Slow day and slow work

After the morning Mass, and breakfast, I have embraced a slow day today during which I can prepare more carefully the sermon for tomorrow’s Mass in the Cathedral of Camden for the Assumption.

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About Fr. John Zuhlsdorf

Fr. Z is the guy who runs this blog. o{]:¬)
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16 Responses to Slow day and slow work

  1. Jason says:

    Do Priests every get homily writer’s block? I always wonder how the Holy Father especially thinks of new things to say, since his every word is recorded!

  2. Chris says:

    Hopefully the Holy Spirit has something to do with it, along with ‘pondering the Word of God’ as Mary did. However I am glad that, unlike the Pope, my homilies are neither recorded nor written down to be checked later! However like all homilists, including the Pope, I do sometimes get the ‘I know what you really meant Father’- guaranteed to be something I not only didn’t mean but hadn’t even thought of! One last thought: it is often the homilies I am least happy with that make the greatest impact- an invitation to humility if ever there was one!

  3. Sam says:

    “…t is often the homilies I am least happy with that make the greatest impact- an invitation to humility if ever there was one!”

    Amen!

  4. Often we priests will hear a parishioner say: Twas a fine sermon ya gave Father! And I often think and would love to say: thank you, but could you tell what I said? LOL!

  5. Anthony says:

    Father, is there any chance that the Assumption Mass will be either audio/video recorded so those of us who can’t make it to Camden can still hear your sermon?

  6. Westsider says:

    Hi, John, please come back to Cleveland, the beautful weather arrived with you and left with you. Sadly, we here had to work all day leaving only a scant 90 minutes for homily prep . . . and Celebration does a bad job helping with the holy days. There’s always the JBC!

  7. Tomás López says:

    Dear Father Westsider,

    I have an unusual favor to ask of you. Would you mind addressing Father Zuhlsdorf as “Father” on the blog? I suppose that among you priests, you routinely call each other by your first names, but it embarasses some of us laymen to be privy to your personal conversations. It’s kind of like watching your parents kiss–you know they do it, but please, not in front of the kids! He’ll always be “Father” to most of us and you addressing him otherwise makes us feel, well, uncomfortable.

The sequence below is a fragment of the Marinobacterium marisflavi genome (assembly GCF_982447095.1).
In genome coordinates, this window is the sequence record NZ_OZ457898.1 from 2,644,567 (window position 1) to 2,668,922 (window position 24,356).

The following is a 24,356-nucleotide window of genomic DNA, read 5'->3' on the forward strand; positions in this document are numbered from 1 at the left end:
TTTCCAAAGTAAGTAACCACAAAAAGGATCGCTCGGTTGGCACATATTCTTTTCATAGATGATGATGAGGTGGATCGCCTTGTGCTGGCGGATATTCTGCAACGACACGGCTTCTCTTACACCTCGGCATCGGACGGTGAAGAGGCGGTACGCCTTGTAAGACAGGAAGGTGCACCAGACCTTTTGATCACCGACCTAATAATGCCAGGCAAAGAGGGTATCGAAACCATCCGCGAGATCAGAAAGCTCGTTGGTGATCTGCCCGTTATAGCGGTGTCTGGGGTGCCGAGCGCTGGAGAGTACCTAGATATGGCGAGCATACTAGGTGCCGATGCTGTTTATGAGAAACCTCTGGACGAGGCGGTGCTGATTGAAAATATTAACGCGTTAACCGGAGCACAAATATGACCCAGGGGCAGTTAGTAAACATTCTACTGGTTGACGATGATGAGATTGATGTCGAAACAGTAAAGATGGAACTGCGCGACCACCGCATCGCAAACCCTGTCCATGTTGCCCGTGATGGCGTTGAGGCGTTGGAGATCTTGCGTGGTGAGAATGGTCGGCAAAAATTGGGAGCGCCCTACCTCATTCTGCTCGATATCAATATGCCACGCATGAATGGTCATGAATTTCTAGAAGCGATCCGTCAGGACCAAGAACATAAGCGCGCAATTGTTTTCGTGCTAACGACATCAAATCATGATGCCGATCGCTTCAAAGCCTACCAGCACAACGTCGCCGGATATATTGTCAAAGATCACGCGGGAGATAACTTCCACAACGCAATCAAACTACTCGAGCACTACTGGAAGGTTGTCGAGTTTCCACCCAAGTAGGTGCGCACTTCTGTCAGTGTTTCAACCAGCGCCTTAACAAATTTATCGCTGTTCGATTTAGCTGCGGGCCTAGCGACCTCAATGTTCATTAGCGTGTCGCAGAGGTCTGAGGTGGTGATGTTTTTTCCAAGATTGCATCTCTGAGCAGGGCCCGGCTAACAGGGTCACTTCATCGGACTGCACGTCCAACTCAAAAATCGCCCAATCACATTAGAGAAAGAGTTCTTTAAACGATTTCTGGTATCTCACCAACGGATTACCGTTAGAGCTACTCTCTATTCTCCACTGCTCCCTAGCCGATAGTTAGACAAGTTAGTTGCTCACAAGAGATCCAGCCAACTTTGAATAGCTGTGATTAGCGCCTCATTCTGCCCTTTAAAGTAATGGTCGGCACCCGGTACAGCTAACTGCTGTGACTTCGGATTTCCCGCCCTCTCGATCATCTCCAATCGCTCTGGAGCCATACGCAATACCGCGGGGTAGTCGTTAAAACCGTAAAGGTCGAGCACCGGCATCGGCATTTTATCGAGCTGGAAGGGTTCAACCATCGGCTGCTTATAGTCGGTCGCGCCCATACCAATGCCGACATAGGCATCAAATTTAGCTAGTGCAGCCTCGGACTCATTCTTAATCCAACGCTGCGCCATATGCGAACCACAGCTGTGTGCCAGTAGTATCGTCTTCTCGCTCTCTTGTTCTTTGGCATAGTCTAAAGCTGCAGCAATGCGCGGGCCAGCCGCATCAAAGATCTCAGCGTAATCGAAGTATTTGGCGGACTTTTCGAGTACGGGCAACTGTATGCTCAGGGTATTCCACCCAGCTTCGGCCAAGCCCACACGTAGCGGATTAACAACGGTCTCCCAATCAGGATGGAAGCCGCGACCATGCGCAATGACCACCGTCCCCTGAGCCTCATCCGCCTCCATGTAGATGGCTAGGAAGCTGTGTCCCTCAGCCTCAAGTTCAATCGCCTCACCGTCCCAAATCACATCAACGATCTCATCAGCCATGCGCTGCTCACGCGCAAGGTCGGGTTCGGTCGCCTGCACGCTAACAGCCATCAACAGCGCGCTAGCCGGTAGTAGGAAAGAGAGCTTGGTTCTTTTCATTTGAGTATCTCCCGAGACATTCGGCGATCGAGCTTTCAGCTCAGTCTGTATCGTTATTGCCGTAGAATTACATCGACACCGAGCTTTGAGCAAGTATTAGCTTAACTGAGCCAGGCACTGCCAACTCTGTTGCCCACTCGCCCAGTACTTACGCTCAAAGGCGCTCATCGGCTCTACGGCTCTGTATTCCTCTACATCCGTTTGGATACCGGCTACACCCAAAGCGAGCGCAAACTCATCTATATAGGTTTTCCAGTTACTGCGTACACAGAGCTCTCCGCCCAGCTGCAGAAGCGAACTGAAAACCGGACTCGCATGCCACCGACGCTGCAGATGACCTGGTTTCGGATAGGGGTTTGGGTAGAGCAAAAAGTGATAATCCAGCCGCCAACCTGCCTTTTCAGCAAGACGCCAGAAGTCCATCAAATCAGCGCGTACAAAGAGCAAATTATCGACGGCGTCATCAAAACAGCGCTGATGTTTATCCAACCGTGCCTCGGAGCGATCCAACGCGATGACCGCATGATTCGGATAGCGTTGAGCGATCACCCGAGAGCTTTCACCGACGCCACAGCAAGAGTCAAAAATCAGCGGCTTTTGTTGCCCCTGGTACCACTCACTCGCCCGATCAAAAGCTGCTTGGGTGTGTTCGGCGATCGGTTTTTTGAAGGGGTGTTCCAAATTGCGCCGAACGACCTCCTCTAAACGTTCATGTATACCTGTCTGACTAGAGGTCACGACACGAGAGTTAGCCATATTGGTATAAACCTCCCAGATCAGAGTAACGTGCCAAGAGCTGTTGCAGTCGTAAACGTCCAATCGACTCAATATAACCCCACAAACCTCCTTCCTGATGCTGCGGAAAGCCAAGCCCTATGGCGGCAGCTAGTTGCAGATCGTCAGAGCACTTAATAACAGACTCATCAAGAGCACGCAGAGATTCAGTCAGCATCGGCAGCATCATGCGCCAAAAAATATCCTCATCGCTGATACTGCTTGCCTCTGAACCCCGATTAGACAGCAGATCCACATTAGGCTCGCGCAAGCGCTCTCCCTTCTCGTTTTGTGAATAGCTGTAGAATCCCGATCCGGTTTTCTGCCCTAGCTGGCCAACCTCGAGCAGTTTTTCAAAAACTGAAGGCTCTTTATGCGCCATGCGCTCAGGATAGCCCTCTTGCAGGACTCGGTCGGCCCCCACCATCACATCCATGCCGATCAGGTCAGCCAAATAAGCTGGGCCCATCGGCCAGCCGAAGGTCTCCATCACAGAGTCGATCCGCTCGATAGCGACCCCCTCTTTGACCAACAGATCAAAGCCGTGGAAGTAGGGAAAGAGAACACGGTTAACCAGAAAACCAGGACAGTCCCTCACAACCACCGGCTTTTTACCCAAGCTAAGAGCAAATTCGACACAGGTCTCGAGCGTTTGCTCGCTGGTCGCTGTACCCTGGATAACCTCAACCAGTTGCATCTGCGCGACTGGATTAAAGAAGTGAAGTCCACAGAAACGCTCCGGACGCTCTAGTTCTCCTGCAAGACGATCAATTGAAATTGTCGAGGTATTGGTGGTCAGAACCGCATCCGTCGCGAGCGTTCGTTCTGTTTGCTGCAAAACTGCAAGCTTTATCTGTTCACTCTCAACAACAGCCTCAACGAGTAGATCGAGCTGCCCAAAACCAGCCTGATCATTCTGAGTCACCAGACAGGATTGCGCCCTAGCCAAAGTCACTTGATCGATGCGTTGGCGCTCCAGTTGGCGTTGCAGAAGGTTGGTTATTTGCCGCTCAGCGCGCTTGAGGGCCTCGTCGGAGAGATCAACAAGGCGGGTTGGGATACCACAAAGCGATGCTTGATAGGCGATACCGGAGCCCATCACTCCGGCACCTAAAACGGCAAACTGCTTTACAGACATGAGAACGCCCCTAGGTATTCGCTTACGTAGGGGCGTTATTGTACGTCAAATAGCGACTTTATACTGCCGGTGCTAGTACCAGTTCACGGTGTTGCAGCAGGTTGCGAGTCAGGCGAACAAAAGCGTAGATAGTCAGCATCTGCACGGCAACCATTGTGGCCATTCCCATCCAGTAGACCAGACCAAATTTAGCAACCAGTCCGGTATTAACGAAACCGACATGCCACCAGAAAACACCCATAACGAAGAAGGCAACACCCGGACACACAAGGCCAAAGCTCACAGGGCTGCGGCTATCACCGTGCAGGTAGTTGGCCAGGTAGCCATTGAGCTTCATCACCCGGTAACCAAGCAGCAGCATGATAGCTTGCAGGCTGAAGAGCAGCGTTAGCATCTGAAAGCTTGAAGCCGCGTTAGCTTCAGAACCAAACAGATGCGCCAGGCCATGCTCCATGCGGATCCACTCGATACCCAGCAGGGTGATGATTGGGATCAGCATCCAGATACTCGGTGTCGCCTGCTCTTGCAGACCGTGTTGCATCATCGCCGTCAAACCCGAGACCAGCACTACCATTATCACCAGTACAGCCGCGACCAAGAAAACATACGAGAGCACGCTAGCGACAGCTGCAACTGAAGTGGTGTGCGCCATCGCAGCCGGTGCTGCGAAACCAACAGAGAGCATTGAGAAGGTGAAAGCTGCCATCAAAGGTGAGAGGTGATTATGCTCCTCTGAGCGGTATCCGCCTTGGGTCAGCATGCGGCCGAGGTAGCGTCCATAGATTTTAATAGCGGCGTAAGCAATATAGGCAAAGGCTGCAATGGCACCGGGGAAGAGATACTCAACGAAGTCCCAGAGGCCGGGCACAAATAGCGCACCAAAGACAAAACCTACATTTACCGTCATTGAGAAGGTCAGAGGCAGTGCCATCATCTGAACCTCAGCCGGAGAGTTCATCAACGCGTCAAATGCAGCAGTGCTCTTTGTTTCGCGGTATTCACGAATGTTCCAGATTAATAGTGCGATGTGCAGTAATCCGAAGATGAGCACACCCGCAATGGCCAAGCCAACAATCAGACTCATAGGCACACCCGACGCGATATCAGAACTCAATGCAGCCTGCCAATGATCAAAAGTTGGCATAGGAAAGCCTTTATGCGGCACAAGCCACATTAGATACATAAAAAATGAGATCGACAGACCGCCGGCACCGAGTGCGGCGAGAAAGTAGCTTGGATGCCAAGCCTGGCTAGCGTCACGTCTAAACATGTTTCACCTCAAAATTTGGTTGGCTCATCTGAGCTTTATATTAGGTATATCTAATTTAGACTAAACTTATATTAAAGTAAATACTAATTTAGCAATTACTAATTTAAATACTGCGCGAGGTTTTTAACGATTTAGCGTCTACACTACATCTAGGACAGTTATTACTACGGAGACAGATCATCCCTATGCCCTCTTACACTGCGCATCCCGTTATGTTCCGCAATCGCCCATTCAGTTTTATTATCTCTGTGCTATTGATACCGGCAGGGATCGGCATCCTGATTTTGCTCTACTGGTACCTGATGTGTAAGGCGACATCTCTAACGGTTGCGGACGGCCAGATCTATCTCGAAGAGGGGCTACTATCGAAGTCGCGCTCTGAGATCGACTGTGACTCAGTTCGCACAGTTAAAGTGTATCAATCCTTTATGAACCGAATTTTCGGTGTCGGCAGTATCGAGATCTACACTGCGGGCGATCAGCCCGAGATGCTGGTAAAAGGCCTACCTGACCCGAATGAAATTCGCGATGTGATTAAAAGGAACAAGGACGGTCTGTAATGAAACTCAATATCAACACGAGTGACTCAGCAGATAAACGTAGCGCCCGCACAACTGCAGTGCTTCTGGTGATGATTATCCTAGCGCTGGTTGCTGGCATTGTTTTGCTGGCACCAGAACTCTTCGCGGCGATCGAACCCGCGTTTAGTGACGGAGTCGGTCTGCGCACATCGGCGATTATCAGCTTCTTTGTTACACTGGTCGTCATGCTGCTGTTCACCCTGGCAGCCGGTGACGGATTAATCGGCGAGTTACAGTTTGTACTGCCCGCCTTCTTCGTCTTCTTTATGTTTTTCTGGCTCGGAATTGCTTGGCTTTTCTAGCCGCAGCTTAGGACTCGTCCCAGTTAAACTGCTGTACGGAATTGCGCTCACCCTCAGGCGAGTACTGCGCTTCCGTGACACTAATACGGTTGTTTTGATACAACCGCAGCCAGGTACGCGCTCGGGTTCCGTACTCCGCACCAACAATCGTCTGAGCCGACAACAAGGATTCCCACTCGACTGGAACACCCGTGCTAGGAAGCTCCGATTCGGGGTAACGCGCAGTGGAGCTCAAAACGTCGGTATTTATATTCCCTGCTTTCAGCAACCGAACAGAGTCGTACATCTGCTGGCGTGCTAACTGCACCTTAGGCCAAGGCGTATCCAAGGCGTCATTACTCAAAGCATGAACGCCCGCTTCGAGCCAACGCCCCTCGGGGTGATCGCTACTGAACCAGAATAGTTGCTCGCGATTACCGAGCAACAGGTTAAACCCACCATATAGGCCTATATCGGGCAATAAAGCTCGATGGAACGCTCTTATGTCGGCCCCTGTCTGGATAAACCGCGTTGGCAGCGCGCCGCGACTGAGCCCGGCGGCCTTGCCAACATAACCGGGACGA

With all due respect,
    Tomas Lopez

  8. Cecilia says:

    Tomas, I have to say your post had me laughing for quite a while lol

  9. Geoffrey says:

    Cecilia: Me too! If I had been drinking something, I would have done a “spit-take”!

  10. Westsider says:

    Tomas, I’m not getting the joke. W/S

  11. Tomás López says:

    No joke to be gotten, Father.

  12. avecrux says:

    Tomas – I see you point and I must say that I agree that I always prefer that Priests are addressed as Father in my presence, too. To me, it is much like the wearing of a Roman Collar. I think it is so important in this culture that there be vigilance about the fact that Priests are set apart – especially around women, although I think it applies generally. So, is it fair to say that Tomas is saying something like – it is fine if you want to go jogging together in sweat suits, but it is helpful if you please wear a Roman Collar around me? If so, it is like the standard I hold my girls to – there are things I let them wear in the house due to the appropriateness of our family intimacy that I would never in a million years allow them to wear outside.

  13. Tomás López says:

    Thank you, AveCrux. I guess everyone else just thinks my request is inappropriate–or a joke.

  14. Westsider says:

    Not so much inappropriate but retro.

  15. Tomás López says:

    Retro. I’ll take it–I’ve been called worse.